This afternoon the workshop groups met and discussed two writers' work. My workshop has 12 students, a mix of first, second, etc. term students. Rita Williams-Garcia and Norma Fox Mazer are the leaders. This is Rita's second semester at Vermont. Norma has been here since the beginning of the program (minus the very first semester).
We introduced ourselves and then Rita explained how it would work. The workshop meets for just over two hours each time, six times during the residency, so each person gets critiqued for an hour. In my workshop, the author isn't allowed to speak until the end when she/he can respond to questions and ask questions. I'd say more than half the session is devoted to positive comments--the good stuff that we find in each others' work. Then we delve into what somebody called "the dark side." But believe me, it's not very dark.
We started with a fabulous piece that hardly any one could find a fault with, including Rita and Norma. It was just gorgeous language and imagery. To me it read like literary fiction (but with a story) that would also appeal to adults.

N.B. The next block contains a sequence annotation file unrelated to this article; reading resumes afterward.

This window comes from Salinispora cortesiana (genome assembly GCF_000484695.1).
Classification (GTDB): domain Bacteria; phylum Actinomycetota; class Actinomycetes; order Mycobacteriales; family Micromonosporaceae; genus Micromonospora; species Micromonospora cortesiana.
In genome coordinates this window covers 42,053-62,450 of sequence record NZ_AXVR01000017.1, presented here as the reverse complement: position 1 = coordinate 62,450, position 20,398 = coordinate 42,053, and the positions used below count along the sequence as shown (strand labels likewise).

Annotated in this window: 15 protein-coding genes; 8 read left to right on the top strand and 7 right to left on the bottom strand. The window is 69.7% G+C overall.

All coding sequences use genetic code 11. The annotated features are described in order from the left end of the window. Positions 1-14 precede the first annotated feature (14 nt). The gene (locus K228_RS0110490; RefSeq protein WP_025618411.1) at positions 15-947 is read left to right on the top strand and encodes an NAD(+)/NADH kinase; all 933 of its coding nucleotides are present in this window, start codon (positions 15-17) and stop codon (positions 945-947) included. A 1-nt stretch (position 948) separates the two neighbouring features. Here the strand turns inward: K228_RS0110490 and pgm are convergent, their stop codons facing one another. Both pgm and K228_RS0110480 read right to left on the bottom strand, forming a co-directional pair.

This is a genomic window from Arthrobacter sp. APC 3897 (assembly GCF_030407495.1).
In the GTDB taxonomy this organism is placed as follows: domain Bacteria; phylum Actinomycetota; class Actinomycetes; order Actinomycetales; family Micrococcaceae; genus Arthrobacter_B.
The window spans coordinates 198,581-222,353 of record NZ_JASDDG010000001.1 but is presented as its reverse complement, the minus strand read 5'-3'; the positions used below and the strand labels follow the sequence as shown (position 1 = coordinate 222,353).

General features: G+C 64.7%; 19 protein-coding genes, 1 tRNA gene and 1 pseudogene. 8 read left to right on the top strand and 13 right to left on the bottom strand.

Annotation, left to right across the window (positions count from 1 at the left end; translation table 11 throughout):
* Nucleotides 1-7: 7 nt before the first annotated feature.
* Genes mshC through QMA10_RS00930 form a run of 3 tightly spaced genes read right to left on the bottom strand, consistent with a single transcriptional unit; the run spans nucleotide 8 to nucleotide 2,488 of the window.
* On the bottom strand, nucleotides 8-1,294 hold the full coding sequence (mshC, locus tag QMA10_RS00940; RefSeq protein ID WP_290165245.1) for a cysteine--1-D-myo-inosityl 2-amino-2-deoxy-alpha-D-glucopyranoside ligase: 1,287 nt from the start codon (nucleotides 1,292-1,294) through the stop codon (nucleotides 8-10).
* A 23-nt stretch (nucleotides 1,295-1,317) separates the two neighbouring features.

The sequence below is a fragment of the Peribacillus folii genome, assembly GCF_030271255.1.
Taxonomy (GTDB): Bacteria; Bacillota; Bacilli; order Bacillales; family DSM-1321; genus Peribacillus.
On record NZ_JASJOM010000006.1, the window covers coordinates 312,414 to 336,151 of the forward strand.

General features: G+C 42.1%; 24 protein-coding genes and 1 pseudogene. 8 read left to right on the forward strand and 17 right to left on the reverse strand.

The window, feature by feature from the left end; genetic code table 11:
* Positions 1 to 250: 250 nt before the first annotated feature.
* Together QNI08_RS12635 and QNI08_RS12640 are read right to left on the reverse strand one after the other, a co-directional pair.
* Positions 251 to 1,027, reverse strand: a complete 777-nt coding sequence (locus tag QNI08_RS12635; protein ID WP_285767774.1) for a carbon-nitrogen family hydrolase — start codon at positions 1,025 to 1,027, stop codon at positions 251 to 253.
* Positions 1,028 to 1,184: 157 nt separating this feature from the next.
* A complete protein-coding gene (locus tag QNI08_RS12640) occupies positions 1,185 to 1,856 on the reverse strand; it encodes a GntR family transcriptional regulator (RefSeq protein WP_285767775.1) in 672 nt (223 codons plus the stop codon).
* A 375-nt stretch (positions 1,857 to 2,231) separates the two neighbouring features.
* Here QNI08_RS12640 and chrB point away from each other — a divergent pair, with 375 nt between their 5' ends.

One very nice thing about this workshop is how people don't talk over each other, even though there's no formal turn taking. Norma did, however, make sure that everybody said something. (I didn't have much to say, but I tossed something out.) Also, Norma and Rita were not the first to speak. It was really a democratic sort of discussion. That's not to say that everyone agreed all the time. Au contraire. The disagreements were enlightening too.
The people who've been here a while are very good at taking a piece and evaluating it on its own merits. After the very literary, poetic first piece, we turned our attention to a middle grade suspense/adventure novel. It was a fun contrast.
I'm scheduled to be critiqued on Monday.